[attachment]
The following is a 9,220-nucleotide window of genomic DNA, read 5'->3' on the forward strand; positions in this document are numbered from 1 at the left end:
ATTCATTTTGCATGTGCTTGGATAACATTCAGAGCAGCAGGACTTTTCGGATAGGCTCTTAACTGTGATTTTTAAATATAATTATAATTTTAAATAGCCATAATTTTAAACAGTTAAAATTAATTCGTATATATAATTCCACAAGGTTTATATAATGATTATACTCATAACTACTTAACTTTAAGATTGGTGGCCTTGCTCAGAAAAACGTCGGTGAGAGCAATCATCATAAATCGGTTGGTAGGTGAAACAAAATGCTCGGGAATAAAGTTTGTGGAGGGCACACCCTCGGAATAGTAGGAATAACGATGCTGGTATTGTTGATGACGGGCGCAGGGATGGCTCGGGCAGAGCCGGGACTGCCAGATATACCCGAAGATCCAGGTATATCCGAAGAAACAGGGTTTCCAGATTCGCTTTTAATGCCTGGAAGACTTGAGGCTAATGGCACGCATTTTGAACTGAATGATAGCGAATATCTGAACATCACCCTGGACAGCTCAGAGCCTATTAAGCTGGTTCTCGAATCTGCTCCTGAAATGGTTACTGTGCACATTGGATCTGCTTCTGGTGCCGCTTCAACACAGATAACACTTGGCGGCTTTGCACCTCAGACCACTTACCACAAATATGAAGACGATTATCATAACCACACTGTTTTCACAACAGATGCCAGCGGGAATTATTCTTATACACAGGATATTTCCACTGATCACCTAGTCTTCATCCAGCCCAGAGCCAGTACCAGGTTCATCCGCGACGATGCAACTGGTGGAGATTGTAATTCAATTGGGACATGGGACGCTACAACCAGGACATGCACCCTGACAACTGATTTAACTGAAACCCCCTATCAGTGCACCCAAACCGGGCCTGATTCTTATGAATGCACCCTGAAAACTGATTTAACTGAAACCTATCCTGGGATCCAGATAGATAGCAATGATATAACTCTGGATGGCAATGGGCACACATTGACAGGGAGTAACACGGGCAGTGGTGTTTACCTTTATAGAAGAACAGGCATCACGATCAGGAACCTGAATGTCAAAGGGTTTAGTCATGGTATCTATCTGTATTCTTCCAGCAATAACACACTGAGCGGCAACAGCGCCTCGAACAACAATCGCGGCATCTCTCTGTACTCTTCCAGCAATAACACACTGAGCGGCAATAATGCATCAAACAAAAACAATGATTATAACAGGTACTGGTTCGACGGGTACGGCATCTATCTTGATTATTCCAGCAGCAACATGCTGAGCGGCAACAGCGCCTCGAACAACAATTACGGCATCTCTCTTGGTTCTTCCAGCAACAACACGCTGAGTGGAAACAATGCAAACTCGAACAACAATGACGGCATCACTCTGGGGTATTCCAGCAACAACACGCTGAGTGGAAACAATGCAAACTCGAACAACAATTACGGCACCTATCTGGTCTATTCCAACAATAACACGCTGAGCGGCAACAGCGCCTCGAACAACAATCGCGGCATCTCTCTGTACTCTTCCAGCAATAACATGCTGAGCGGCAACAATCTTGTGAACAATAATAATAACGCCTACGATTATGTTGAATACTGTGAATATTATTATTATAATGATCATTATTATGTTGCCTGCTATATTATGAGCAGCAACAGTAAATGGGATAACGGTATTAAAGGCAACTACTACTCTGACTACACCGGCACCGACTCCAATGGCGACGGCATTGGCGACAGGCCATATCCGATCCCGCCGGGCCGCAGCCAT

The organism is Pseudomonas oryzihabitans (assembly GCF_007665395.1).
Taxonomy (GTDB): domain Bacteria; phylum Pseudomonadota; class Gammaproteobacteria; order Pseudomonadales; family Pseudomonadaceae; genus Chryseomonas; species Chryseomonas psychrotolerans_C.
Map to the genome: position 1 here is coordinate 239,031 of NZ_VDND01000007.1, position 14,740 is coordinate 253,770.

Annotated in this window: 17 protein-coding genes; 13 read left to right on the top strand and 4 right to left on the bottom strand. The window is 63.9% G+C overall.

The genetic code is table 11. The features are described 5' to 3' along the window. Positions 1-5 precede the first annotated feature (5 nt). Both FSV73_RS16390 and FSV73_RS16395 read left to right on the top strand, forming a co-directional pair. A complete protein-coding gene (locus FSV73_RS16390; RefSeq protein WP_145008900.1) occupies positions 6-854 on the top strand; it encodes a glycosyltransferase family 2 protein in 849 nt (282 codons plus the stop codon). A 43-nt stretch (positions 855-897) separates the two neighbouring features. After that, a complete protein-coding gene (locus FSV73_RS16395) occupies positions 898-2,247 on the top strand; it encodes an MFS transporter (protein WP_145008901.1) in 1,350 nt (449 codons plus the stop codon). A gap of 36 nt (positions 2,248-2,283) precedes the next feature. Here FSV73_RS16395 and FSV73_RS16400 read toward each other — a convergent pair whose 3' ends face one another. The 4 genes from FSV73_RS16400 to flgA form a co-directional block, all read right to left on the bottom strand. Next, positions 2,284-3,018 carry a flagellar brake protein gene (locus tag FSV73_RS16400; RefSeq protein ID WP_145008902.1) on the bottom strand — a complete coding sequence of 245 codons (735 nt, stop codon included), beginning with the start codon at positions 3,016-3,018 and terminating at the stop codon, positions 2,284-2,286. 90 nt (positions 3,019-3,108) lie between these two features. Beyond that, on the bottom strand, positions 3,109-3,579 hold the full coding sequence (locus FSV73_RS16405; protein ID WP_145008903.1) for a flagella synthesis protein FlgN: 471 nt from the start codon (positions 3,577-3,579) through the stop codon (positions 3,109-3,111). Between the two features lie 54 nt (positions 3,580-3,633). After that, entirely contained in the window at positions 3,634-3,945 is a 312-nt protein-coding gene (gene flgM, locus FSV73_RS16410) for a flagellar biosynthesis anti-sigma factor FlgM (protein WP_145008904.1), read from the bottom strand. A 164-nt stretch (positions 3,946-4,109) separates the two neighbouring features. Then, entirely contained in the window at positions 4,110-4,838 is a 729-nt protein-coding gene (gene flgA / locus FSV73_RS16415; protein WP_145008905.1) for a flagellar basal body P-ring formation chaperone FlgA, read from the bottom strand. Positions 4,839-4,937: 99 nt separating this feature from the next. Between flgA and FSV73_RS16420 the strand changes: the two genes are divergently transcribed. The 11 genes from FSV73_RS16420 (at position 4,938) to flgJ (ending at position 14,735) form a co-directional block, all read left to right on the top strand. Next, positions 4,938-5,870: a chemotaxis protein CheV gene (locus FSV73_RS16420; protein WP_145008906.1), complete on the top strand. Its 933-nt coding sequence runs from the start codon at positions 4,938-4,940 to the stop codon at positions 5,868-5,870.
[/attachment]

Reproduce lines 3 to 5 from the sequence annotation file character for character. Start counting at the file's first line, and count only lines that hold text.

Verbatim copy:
The organism is Pseudomonas oryzihabitans (assembly GCF_007665395.1).
Taxonomy (GTDB): domain Bacteria; phylum Pseudomonadota; class Gammaproteobacteria; order Pseudomonadales; family Pseudomonadaceae; genus Chryseomonas; species Chryseomonas psychrotolerans_C.
Map to the genome: position 1 here is coordinate 239,031 of NZ_VDND01000007.1, position 14,740 is coordinate 253,770.